We requested for a would like from skilled wishers all-around the world — from Nobel laureate Malala Yousafzai to MacArthur “genius” grantee Gregg Gonsalves to Melva Acostaa, who runs a soup kitchen in Peru.
(Graphic credit score: Dola Solar for NPR)
Source website link The world has been dealing with immense upheavals caused by the on-going global pandemic. But while many of us are feeling the urge to just hold on and wait it out, some trailblazers have shared their aspirations that could potentially make our lives better in 2023.
A renowned global artificial intelligence expert, Demis Hassabis, hopes for AI to be more responsive so that we would be in a better space – ethically, technologically and politically.
One of India’s leading philanthropists, Nandan Nilekani, envisions technology to enable offline job creation and poverty alleviation. Specifically, he wants to end extreme poverty and build a very dynamic job market for the emerging digital economy.
The United Nations also has plans for 2023—they see it as the year when the member countries of the Member States have to have achieved universal health coverage. This means that everyone, regardless of social standing and geographical location, should have access to basic health care.
Jai Prakash Chaudhary, the CEO of rural India’s biggest Skill Network, wants more and better resources allocated to skills and infrastructure in rural areas, focusing on the vast talent there.
The Nobel prize-winning biochemistry professor and Director of the Jenn Institute, Robert Lefkowitz, sees 2023 as the year when what is known as “positive disruption” will take effect – where critical research on medical treatments and innovative drugs become available to the public.
The renowned venture capitalist, Pol Cousino, hopes to see more entrepreneurial minority and female founders who are able to improve the economic diversity, quality and availability of the educational career options for a wide range of different backgrounds.
The Canadian Prime Minister Justin Trudeau wants to see a fairer and inclusive world for all. His 2023 dream is for a world that invest in communities, quality of life and environmental protection.
The Director of Microsoft’s AI for Health Program, Eric Horvitz, shares the dream of solving the world’s most pressing health care challenges. He hopes for a future where AI can predict and prevent diseases, as well as make treatments more accessible and affordable.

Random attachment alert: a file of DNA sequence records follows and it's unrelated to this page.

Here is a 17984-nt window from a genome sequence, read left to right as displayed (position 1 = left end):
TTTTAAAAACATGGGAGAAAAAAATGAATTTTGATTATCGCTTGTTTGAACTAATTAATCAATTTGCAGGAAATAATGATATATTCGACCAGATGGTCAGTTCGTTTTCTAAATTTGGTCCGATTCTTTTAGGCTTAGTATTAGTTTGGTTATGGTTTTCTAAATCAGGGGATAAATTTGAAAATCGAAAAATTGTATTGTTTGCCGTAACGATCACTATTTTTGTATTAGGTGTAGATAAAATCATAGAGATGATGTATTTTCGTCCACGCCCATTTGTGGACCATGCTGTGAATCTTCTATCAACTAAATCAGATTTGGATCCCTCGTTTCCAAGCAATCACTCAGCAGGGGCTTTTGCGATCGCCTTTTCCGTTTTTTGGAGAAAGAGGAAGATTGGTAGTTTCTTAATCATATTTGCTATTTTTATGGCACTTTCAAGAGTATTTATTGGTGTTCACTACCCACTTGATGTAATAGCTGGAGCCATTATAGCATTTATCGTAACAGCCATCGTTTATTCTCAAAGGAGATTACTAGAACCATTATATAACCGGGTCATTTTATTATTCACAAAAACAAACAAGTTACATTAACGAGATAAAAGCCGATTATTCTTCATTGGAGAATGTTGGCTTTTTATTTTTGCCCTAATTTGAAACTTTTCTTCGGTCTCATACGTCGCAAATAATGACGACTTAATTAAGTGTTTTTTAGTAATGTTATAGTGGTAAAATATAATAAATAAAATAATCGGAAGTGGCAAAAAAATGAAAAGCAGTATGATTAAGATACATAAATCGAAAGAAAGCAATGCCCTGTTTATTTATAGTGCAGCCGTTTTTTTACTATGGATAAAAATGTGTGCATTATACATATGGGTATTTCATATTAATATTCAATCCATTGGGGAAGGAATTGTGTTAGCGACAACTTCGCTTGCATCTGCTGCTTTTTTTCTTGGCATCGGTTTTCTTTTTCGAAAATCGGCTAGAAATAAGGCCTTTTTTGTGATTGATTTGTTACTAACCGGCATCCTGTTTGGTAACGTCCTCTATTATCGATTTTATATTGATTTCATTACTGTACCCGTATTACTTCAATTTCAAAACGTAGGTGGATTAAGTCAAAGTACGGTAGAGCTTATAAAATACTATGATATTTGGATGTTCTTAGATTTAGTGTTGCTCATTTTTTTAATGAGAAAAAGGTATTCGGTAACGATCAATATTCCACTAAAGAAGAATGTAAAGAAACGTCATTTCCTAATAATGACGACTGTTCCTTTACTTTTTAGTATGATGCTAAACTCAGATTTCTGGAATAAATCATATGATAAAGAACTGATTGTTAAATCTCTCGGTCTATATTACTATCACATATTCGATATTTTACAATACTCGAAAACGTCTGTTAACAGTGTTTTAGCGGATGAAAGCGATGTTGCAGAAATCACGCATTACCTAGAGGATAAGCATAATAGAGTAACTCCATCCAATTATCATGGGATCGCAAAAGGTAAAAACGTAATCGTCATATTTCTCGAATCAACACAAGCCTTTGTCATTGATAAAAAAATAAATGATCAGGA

The Human Rights Defender and Nobel Prize winner, Malala Yousafzai, has a vision of providing girls with 12 years of quality education by the year 2023.
The British biologist, Marcus Chays, wants to heal the relationship between humans and our environment, and make sure that economic activities are done sustainably and in a way that preserves life-supporting ecosystems.
Anu Nijhawan, the Senior Advisor of Global Commission on Adaptation, wants to create more resilient and adaptive communities in 2023. This would involve anticipating and responding efficiently to disruptions, and inventing ways to protect vulnerable populations.
The esteemed astrophysicist and Founder of the Pale Blue Dot project, Tanaqiriya Safavi, wants to see more global collaborations on space exploration. He believes that having the technology to explore out of this planet would make knowledge-seeking activities more accessible, and enrich the Earth’s understanding of the universe.
The list of wishes for 2023 is lengthy and profound. But at its heart, these desires concern solving physical problems, while also embracing mental and emotional wellbeing. The world has certainly gone through immense upheavals in 2020, but it is hoped that this hopeful list of wishes will give us the motivation to make lives better for everyone in 2023.